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REICH: A No-Panic Recession

The American economy is certainly in recession now, but the good news is that the underlying structures of the economy are very strong.
 
 
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The American economy is almost certainly in recession right now, and a lot of people are scared not only about terrorism, but also about their economic futures. The good news is that the economic fundamentals -- that is, the underlying structures of the American economy -- are very strong.

Consider employment. Well, undoubtedly, a lot of people are losing jobs, and it's likely that October's unemployment rate will move up a notch from the 4.9 percent it registered in September to about 5.5 percent, or possibly even 6 percent. That sounds bad, and it is bad news for the people who can't find a job.

But a 6-percent rate of unemployment is still among the lowest we've had over the past 30 years. When I became secretary of Labor in 1993, national unemployment was hovering between 7 percent and 8 percent. Most economists assumed that 6 percent was the so-called natural rate of unemployment; that is, we couldn't get below 6 percent without igniting accelerating inflation. Well, obviously, most economists were wrong. We could and did get unemployment lower than that. But my point is that just a few years ago, 6 percent was considered a victory.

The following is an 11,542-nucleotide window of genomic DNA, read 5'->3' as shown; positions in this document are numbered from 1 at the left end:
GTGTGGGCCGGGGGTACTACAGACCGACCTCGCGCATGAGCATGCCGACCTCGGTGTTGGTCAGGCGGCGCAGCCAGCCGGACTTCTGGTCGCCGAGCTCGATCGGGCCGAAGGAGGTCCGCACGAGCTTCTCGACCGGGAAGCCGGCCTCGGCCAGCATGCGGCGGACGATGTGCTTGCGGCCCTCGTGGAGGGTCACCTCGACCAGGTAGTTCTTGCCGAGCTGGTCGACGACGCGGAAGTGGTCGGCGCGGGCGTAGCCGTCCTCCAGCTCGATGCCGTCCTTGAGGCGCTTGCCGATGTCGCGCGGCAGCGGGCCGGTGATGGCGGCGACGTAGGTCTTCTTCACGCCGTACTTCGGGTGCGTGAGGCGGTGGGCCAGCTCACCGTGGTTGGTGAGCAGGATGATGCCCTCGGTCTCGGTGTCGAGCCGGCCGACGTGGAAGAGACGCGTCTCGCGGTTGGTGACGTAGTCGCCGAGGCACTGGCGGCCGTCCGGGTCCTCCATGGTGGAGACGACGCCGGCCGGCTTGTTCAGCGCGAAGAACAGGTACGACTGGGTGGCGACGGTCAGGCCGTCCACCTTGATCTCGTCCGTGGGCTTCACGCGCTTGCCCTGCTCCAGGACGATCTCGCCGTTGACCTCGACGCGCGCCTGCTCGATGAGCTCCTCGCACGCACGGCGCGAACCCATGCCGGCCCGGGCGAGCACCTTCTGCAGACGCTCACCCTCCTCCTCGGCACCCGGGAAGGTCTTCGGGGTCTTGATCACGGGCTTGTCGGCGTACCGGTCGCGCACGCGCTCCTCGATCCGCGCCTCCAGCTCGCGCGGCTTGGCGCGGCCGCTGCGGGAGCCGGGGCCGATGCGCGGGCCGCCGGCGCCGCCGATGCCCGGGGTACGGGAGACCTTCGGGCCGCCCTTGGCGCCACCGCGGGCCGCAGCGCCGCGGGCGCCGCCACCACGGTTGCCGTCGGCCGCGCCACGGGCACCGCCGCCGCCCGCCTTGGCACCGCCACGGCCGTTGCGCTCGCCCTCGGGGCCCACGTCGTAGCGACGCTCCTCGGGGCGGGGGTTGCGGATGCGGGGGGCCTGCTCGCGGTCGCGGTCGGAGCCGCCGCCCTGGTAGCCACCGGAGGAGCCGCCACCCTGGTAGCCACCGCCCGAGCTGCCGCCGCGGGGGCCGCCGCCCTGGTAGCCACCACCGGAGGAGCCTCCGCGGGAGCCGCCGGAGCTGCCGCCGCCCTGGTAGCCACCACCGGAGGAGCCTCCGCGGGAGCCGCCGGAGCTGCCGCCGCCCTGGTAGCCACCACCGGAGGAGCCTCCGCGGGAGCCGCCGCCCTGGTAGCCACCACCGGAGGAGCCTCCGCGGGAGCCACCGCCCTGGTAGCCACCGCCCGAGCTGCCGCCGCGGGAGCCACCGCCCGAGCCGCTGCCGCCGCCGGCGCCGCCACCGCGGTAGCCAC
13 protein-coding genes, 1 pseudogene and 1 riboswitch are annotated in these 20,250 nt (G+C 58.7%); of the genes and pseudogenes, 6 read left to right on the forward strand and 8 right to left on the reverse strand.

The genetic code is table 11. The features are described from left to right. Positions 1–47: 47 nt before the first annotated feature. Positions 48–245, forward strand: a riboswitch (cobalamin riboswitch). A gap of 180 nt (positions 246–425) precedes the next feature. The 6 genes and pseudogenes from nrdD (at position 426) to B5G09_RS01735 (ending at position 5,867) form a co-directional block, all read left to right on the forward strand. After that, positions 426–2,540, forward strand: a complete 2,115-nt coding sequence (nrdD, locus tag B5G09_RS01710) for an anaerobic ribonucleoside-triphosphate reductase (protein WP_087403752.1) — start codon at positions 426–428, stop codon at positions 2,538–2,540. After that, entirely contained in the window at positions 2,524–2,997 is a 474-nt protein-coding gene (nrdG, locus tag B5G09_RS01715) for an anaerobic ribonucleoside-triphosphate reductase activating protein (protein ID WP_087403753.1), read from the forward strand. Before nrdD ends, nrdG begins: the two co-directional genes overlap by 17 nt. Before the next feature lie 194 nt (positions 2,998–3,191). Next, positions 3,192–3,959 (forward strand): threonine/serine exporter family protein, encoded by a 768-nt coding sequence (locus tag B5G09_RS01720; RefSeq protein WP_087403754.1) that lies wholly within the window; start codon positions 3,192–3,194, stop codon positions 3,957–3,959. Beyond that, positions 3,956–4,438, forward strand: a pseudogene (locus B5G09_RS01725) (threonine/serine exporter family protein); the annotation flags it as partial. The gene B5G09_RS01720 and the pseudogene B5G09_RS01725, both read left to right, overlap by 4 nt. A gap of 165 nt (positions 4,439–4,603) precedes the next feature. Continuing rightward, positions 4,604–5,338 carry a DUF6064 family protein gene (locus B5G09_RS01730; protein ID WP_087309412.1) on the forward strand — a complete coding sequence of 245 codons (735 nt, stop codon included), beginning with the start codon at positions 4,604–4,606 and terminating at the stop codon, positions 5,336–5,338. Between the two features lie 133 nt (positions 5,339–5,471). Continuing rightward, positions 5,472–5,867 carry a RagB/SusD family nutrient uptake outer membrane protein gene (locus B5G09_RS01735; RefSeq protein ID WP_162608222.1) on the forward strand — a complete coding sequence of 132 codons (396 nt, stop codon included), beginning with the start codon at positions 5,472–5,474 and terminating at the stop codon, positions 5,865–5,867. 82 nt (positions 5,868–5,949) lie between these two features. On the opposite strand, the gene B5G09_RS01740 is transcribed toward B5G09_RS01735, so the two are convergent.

Note also that the federal government's debt, as a proportion of our national product, is now lower than it's been in more than a decade and a half. Even in the roaring '90s, the national debt was about half of the national product. But the nation has been running surpluses for years now, and these surpluses have been used to pay off that debt. These days, the debt is down to under 38 percent of the national economy. A lower debt means the federal government has more leeway to spend more and tax less.

By the way, there's no sign of inflation. That's a huge strength because it means the whole economy has a lot of spare capacity to wage war, produce a lot more consumer goods and also do other things we might want to have done, such as repairing our highways and cities, expanding our hospitals and improving our schools.

Finally, American businesses are more flexible and adaptable today than ever before. Sure, profits are way down and the stock market stinks, but companies have never been better prepared to ride out the storm. Big, inefficient bureaucracies have been replaced with systems designed to quickly produce exactly what consumers want when they want it.

Now no one knows how long this recession will last, but the supply side of our economic ledger is in good shape. Our fiscal house is in order, and our businesses are highly efficient. The problem is on the demand side. We won't get out of the recession until consumers and businesses feel confident enough about the future to start spending again. But the underlying strength should at least reassure us that when demand picks up, the economy will bounce back quickly.

Robert Reich, U.S. secretary of labor from 1993 to 1997, is University Professor of social and economic Policy at Brandeis University, and founder and national editor of the American Prospect.